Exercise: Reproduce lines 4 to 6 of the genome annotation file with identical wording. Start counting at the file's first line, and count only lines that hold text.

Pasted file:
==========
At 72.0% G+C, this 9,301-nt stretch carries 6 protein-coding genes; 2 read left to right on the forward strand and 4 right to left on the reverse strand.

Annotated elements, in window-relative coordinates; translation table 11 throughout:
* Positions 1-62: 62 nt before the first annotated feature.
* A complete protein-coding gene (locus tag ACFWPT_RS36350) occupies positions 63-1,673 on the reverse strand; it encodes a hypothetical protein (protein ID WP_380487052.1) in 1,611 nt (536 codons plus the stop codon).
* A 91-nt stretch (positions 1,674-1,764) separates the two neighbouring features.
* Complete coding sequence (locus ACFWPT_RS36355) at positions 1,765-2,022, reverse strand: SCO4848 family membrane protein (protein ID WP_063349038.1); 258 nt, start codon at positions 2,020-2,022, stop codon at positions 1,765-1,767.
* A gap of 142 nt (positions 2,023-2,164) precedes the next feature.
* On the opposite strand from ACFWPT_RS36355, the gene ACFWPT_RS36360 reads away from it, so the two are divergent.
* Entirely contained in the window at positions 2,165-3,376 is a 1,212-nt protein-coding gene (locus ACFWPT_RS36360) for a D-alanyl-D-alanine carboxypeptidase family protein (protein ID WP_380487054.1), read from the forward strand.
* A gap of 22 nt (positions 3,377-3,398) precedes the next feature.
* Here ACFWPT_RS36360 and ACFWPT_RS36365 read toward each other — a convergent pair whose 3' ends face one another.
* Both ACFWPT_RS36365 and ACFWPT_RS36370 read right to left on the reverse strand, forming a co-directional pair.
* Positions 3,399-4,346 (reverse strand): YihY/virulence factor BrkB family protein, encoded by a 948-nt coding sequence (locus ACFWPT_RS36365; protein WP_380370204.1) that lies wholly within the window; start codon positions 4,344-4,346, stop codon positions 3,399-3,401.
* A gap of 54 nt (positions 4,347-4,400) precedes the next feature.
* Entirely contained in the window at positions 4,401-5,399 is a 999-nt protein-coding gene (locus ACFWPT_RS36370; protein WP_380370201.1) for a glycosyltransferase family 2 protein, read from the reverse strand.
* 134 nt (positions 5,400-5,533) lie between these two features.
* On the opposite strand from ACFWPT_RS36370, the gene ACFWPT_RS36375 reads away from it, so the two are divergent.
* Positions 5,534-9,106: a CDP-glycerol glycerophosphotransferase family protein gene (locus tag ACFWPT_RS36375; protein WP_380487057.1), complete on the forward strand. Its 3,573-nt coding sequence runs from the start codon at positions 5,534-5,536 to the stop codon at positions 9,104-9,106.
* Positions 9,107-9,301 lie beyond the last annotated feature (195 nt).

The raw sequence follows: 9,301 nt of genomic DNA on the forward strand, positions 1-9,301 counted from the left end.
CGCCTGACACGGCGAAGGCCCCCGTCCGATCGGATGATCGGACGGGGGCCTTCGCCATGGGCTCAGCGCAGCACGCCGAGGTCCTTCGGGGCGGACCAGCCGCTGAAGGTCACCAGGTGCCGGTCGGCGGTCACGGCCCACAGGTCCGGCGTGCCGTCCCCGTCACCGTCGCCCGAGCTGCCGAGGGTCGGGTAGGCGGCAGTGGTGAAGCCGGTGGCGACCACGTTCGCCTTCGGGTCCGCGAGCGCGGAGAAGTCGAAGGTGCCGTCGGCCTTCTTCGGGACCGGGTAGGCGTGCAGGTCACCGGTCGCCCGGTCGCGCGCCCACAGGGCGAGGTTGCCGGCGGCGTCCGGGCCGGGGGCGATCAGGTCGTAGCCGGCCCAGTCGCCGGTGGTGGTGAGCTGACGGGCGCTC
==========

* A complete protein-coding gene (locus tag ACFWPT_RS36350) occupies positions 63-1,673 on the reverse strand; it encodes a hypothetical protein (protein ID WP_380487052.1) in 1,611 nt (536 codons plus the stop codon).
* A 91-nt stretch (positions 1,674-1,764) separates the two neighbouring features.
* Complete coding sequence (locus ACFWPT_RS36355) at positions 1,765-2,022, reverse strand: SCO4848 family membrane protein (protein ID WP_063349038.1); 258 nt, start codon at positions 2,020-2,022, stop codon at positions 1,765-1,767.